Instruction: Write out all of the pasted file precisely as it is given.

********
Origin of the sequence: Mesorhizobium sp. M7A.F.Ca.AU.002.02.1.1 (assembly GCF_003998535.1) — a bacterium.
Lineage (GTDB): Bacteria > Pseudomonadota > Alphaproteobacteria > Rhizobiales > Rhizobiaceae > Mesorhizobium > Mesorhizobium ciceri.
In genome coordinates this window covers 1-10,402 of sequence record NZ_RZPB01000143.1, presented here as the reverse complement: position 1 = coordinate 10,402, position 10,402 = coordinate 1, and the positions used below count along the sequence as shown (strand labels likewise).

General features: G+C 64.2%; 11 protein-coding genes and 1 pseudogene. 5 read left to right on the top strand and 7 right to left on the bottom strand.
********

Origin of the sequence: Mesorhizobium sp. M7A.F.Ca.AU.002.02.1.1 (assembly GCF_003998535.1) — a bacterium.
Lineage (GTDB): Bacteria > Pseudomonadota > Alphaproteobacteria > Rhizobiales > Rhizobiaceae > Mesorhizobium > Mesorhizobium ciceri.
In genome coordinates this window covers 1-10,402 of sequence record NZ_RZPB01000143.1, presented here as the reverse complement: position 1 = coordinate 10,402, position 10,402 = coordinate 1, and the positions used below count along the sequence as shown (strand labels likewise).

General features: G+C 64.2%; 11 protein-coding genes and 1 pseudogene. 5 read left to right on the top strand and 7 right to left on the bottom strand.